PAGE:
Why do we practice asana and what's up with all those props!?Jan 28, 2021
"Yoga is not about touching your toes. It is what you learn on the way down" Jiyar Gor
I found this quote on a website and thought it simply summed up what the Iyengars have been trying to teach us. It also addresses some issues that I have confronted as a student of yoga and a teacher of yoga.
If we are only focused on achieving poses no matter what we will stay on this peripheral level. At this level, the ego is emblazoned by the aim of physical ability and we miss the part of reflection and observation.
As a younger person or beginner to yoga, of course, the focus is on the body but if it stays there it will greatly disappoint us because it will change.
A dear and lovely man I knew from my time in NYC, Richard Jonas, died this week. He was a diligent practitioner, a fearless fighter for those suffering from HIV and AIDS, and still, cancer found him. It was because of his practice, he faced his death in the way he did. His dear friend, Tamar Kelly wrote,
“He was constant with the practice right to the end, only the shape changed. His practice helped him face death with such enormous dignity, courage, and compassion for those he has left behind. Practice has helped me through these last months as I witnessed him fade."
Touching the toes, wrapping the leg around the head is a fun, exploratory process but not the goal. Unfortunately, when we have pain, stress, or the desire to do the poses we see on social media we are focused on physical needs. Nothing wrong with this. But it’s not the end.
Iyengar yoga is known for the props. I've had students leave because they didn't understand the props and were simply annoyed by them. The props are there to help us when we are suffering or cannot do but they are also there to help those without an issue to understand the pose and oneself deeply. Some need a prop to practice and others have become dependent on the props and stay in one comfortable place on their path. A brick can block your movement forward. The journey is moving forward and learning on the way down to your toes. This is tapas. (will, effort, fire)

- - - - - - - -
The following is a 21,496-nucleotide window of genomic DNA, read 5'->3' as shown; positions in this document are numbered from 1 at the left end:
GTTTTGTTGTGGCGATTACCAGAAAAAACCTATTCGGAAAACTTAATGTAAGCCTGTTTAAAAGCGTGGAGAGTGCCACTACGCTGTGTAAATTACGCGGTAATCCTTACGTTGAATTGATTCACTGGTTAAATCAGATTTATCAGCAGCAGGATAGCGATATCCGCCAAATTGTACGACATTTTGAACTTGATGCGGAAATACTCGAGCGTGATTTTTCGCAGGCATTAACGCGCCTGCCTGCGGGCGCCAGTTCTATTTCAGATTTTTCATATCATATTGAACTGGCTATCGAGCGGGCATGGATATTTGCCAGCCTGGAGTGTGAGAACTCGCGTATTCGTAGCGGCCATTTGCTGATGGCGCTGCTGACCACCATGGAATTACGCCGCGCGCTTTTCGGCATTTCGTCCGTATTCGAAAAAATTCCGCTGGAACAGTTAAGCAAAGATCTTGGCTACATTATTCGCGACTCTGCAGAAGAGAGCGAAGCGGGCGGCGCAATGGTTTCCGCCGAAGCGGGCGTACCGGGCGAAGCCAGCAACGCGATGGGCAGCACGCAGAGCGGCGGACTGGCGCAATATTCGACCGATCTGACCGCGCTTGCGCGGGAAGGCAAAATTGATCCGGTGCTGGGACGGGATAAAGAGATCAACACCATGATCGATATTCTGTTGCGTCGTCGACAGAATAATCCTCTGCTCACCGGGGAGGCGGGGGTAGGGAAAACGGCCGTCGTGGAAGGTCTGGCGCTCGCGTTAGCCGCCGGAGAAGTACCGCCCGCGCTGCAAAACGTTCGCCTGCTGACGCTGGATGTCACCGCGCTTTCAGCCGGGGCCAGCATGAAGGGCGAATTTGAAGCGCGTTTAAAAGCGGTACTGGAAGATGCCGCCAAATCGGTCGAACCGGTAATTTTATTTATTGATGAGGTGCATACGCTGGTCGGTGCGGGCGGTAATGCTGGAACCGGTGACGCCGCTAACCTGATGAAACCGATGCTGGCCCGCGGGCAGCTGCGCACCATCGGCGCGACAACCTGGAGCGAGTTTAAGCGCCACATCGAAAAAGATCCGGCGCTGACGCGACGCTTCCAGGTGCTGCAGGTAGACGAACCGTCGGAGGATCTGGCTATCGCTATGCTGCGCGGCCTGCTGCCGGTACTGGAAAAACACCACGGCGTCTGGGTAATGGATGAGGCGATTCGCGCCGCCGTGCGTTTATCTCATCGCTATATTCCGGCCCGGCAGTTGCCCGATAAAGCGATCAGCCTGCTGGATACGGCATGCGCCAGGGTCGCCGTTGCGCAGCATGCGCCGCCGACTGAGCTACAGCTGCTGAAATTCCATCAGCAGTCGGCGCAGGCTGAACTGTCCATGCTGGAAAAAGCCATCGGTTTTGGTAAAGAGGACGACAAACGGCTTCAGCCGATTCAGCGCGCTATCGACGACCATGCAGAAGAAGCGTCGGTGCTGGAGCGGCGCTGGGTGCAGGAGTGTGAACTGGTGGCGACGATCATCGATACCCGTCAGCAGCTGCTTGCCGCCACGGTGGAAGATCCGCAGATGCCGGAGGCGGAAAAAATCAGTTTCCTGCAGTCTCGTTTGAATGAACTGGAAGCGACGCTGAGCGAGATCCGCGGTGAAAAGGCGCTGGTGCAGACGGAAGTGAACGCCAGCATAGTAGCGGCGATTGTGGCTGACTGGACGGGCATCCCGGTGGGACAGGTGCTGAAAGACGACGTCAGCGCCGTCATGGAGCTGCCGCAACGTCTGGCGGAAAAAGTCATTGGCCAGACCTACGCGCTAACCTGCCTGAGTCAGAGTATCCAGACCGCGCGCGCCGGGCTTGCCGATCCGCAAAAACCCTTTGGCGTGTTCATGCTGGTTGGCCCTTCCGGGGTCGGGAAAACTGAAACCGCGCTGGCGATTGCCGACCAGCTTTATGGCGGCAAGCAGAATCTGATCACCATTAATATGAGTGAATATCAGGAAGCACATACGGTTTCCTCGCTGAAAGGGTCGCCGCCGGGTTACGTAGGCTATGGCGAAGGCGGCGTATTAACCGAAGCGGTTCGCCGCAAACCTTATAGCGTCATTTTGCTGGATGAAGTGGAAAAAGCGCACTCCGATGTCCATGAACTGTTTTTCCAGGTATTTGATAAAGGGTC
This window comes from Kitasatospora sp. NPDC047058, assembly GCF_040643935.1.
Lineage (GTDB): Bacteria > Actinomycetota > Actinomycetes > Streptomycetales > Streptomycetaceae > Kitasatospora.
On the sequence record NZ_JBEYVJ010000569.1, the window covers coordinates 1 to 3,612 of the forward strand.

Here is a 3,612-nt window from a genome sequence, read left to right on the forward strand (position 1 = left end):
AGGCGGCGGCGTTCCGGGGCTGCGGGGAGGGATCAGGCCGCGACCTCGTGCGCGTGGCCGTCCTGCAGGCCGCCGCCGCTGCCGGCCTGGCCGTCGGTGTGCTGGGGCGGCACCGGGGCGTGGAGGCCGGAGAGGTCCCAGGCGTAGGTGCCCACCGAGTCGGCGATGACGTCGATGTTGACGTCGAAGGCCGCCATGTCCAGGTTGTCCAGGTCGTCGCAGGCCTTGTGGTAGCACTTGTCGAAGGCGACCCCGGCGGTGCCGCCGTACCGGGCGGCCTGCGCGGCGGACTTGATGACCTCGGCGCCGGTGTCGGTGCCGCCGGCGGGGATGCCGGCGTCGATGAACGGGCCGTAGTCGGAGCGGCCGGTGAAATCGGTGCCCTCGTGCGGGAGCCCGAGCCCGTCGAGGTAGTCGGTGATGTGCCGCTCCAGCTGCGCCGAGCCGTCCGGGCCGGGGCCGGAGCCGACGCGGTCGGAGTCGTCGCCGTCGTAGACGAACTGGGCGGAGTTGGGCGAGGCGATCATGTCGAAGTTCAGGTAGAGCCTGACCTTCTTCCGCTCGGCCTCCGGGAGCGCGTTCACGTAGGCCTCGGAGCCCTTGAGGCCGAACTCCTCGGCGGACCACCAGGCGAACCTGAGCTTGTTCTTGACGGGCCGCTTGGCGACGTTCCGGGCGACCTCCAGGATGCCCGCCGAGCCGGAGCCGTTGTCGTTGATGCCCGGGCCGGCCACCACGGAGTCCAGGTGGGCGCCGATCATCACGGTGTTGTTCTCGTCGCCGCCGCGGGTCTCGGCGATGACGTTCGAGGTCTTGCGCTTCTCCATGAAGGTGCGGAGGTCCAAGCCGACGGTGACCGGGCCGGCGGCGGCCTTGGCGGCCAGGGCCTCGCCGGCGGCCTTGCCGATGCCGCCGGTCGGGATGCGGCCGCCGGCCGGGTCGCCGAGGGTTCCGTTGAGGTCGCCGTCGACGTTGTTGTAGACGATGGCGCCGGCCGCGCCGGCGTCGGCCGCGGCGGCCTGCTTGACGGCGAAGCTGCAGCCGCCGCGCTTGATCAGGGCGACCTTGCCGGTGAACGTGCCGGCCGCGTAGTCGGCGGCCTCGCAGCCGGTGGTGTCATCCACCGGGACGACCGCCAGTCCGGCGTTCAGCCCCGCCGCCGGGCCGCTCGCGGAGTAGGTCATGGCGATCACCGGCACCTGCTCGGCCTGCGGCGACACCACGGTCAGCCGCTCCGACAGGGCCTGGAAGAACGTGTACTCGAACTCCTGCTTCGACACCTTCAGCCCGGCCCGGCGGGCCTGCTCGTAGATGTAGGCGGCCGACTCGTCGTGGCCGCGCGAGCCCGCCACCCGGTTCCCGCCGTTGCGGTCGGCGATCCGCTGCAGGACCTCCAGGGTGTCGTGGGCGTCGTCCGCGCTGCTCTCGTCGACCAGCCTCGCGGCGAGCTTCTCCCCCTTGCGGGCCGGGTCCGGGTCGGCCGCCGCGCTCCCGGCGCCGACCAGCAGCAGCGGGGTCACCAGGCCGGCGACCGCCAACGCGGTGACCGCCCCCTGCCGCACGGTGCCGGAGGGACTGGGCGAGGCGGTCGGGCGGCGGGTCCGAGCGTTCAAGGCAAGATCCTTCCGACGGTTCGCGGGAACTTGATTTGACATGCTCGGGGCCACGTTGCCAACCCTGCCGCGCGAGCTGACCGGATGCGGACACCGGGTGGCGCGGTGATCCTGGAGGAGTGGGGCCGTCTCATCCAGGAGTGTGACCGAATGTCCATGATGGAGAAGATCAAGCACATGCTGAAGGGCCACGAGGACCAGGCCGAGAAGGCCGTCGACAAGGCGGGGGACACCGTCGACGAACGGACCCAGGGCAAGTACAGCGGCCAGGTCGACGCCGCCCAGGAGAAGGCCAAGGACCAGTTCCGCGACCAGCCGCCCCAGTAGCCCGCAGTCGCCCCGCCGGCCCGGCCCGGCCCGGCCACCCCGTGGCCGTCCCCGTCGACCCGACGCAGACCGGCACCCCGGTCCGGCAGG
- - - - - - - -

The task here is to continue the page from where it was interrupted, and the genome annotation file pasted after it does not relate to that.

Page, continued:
I've been thinking so much about tapas as I study weekly with my teacher Gulnaaz Dashti from India. She is a force and does not let me sit on a nice bench on the side of this path smelling the roses. She doesn't let me get satisfied and set up a picnic under a tree on this path and enjoy my cheese and wine. She doesn’t let me complain and make excuses which I’m very good at. Instead, she guides me ahead through my resistance, fear, excitement, and pride so I can learn and discover.
BKS Iyengar states “You will not reach Knowledge of the Divine Self without passing through self-knowledge. Your practice is your laboratory, and your methods must become ever more penetrating and sophisticated. ...it continues through the self-culture of asana and pranayama practice where one has to be able to sensitively to verify differences in actions and make adjustments. (Light on Life, page102)
Yoga is a learning process or as Prashant Iyengar says, the culturing of the consciousness. Consciousness, BKS Iyengar explains, is "propelled by two forces, energy (prana) and desires (vasana)." It moves in the direction of the most powerful. When prana leads, then the senses are held in check but when desires take over, the breathing becomes "uneven and agitated." And these, he says are things you can observe just like you observe evenness in action and effort in your asana, and "this is why your practice of yoga brings self-knowledge (svadhyaya)." (Light on Life page 102)
In the video, I show a way to put this all into practice using the props for self-discovery and using the props to get you off the park bench and move along your yoga path.
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